Your Biggest Wedding Etiquette Questions, Answered

Bride and groom kissing

PHOTO BY GIANLUCA & MARY ADOVASIO

Wedding planning is no easy task, especially when it comes to the ceremony. While you should be fantasizing about the moment you’ll say “I do," you’ll actually be sifting through tons of logical battles, like where you should seat your divorced parents or if you can include a man in your bridal party. Thankfully, our wedding experts have tips for navigating these dilemmas and many more.

Things to Consider During Ceremony Planning
Catherine Song/Brides

"The bride and groom should have a vision when planning their celebration," says Julie Blais Comeau, chief etiquette officer at etiquettejulie.com. Communication between to-be-spouses is key to planning the ceremony, and their choices should always rely on strategy and logic.

Meet the Expert

Julie Blais Comeau is the chief etiquette officer at etiquettejulie.com. A speaker, author, media collaborator, spokesperson, and host, she is Canada's go-to dynamic etiquette expert.

If you're questioning your enthusiasm for some of the most long-standing wedding traditions, don't fret. "Everything is pretty much possible these days," says Blais Comeau. "Most customs can be upheld, tossed out, or switched up at the couple's will, so there's much more flexibility to create a ceremony that's true to their values."

Ahead, we asked a wedding etiquette expert to answer the most common ceremony questions.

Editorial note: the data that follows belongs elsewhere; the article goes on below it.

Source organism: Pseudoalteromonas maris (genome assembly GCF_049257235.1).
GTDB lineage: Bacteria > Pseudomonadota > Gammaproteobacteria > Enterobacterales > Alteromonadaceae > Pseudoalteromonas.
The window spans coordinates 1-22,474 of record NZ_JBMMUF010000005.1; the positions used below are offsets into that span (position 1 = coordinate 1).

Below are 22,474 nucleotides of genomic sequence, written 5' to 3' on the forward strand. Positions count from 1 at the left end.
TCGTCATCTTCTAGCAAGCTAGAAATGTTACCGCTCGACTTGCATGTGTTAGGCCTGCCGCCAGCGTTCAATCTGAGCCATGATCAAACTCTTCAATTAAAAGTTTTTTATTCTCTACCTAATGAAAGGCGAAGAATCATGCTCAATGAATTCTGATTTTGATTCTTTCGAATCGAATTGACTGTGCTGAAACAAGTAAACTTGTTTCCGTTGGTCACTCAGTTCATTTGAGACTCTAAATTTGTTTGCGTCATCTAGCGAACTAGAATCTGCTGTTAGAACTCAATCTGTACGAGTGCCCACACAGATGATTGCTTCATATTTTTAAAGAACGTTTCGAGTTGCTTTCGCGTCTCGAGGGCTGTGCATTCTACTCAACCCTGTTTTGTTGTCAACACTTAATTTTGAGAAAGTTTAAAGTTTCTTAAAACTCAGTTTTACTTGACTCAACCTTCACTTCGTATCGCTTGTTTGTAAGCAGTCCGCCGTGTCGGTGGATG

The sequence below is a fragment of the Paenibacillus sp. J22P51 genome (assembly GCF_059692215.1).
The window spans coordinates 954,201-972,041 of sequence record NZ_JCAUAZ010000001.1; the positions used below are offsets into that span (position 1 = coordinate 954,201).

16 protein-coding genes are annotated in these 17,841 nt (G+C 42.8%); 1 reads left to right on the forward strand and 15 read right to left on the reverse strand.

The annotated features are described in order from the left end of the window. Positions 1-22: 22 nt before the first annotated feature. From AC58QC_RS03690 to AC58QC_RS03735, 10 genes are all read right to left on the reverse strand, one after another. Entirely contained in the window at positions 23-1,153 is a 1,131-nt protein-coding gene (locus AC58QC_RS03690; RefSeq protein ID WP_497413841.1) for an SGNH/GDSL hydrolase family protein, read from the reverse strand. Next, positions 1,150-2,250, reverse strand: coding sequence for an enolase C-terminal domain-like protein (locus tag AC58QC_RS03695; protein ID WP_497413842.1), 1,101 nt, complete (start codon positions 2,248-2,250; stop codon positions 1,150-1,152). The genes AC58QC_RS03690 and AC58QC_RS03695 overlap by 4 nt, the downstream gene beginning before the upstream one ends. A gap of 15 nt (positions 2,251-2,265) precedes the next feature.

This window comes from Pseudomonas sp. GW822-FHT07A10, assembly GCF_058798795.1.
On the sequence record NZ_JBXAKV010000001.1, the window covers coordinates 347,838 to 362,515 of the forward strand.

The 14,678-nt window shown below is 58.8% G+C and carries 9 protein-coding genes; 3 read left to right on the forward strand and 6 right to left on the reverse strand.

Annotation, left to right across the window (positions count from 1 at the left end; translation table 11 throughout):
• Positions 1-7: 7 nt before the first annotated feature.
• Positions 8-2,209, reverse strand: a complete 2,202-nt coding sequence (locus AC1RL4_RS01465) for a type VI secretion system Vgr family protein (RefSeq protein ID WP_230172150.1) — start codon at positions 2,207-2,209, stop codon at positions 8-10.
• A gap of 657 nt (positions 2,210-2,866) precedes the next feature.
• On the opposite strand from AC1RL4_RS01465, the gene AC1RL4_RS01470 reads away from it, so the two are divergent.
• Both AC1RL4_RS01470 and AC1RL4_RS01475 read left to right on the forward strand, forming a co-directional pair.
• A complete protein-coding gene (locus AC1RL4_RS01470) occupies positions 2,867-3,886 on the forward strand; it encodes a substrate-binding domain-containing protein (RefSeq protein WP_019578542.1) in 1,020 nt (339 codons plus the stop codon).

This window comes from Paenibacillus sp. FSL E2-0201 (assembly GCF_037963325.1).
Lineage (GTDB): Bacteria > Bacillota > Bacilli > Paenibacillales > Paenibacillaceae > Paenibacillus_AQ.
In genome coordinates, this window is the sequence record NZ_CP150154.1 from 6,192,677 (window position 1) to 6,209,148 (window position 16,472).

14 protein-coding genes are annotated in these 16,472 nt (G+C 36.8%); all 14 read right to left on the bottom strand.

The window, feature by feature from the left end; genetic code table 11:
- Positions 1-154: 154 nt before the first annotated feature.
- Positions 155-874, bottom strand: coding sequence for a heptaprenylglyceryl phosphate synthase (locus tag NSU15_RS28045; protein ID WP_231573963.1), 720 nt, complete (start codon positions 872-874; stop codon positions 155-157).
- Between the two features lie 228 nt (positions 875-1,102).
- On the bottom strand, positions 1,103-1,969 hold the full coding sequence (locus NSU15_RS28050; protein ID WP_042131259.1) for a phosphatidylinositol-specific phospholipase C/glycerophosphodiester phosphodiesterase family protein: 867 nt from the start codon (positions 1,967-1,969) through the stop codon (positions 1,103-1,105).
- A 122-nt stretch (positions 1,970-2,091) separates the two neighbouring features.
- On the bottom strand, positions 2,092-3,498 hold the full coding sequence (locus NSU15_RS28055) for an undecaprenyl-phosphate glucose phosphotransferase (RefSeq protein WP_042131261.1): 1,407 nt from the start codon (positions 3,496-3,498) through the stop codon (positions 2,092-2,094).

01 of 22

Can we have a small ceremony but a big reception?

small ceremony rugs in aisle and altar structure

Photo by Pat Furey Photography

If you want to keep your vows exclusive but still host a big reception, definitely consider it, but be mindful of your loved ones' feelings. "When making these choices, consider the perceptions of others, especially those of uninvited guests. Who could feel excluded, and more importantly, why?" says Blais Comeau.

Guests more commonly attend both the ceremony and the reception, but, says Blais Comeau, people understand if they aren't invited to both. She says, however, that if you plan to host a big reception and a small ceremony, you must invite people in categories, such as cousins, siblings, team members, etc. You should not exclude any member of these groups unless you are sure it's justifiable. In that case, you should always make a phone call and speak from your heart to validate your decision. Otherwise, the consequences can last a lifetime.